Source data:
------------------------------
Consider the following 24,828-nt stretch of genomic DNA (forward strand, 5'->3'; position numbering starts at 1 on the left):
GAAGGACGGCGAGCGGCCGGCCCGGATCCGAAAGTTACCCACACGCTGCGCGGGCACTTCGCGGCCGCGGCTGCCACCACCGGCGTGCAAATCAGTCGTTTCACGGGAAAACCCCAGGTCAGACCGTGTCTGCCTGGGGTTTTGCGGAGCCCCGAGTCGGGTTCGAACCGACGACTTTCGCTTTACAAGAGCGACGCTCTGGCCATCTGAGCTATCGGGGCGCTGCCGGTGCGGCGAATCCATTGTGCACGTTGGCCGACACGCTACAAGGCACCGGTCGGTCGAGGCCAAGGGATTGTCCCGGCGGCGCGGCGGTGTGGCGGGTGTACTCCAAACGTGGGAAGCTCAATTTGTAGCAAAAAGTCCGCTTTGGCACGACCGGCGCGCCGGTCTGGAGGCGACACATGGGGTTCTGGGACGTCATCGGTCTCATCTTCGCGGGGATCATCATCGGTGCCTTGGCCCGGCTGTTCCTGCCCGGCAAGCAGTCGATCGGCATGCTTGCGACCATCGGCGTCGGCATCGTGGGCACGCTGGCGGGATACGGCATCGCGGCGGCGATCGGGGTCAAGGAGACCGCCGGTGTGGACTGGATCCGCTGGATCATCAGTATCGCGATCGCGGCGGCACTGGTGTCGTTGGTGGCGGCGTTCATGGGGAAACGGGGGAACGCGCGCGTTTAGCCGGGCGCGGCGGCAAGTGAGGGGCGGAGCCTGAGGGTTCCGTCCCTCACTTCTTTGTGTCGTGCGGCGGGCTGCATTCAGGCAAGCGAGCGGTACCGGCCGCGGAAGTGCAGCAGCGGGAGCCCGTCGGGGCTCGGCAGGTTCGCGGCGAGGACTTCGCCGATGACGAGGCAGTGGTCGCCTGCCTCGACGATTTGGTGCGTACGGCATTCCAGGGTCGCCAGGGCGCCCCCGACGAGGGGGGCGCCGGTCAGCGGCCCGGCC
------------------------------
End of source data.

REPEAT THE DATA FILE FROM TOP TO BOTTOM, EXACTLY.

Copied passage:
Consider the following 24,828-nt stretch of genomic DNA (forward strand, 5'->3'; position numbering starts at 1 on the left):
GAAGGACGGCGAGCGGCCGGCCCGGATCCGAAAGTTACCCACACGCTGCGCGGGCACTTCGCGGCCGCGGCTGCCACCACCGGCGTGCAAATCAGTCGTTTCACGGGAAAACCCCAGGTCAGACCGTGTCTGCCTGGGGTTTTGCGGAGCCCCGAGTCGGGTTCGAACCGACGACTTTCGCTTTACAAGAGCGACGCTCTGGCCATCTGAGCTATCGGGGCGCTGCCGGTGCGGCGAATCCATTGTGCACGTTGGCCGACACGCTACAAGGCACCGGTCGGTCGAGGCCAAGGGATTGTCCCGGCGGCGCGGCGGTGTGGCGGGTGTACTCCAAACGTGGGAAGCTCAATTTGTAGCAAAAAGTCCGCTTTGGCACGACCGGCGCGCCGGTCTGGAGGCGACACATGGGGTTCTGGGACGTCATCGGTCTCATCTTCGCGGGGATCATCATCGGTGCCTTGGCCCGGCTGTTCCTGCCCGGCAAGCAGTCGATCGGCATGCTTGCGACCATCGGCGTCGGCATCGTGGGCACGCTGGCGGGATACGGCATCGCGGCGGCGATCGGGGTCAAGGAGACCGCCGGTGTGGACTGGATCCGCTGGATCATCAGTATCGCGATCGCGGCGGCACTGGTGTCGTTGGTGGCGGCGTTCATGGGGAAACGGGGGAACGCGCGCGTTTAGCCGGGCGCGGCGGCAAGTGAGGGGCGGAGCCTGAGGGTTCCGTCCCTCACTTCTTTGTGTCGTGCGGCGGGCTGCATTCAGGCAAGCGAGCGGTACCGGCCGCGGAAGTGCAGCAGCGGGAGCCCGTCGGGGCTCGGCAGGTTCGCGGCGAGGACTTCGCCGATGACGAGGCAGTGGTCGCCTGCCTCGACGATTTGGTGCGTACGGCATTCCAGGGTCGCCAGGGCGCCCCCGACGAGGGGGGCGCCGGTCAGCGGCCCGGCC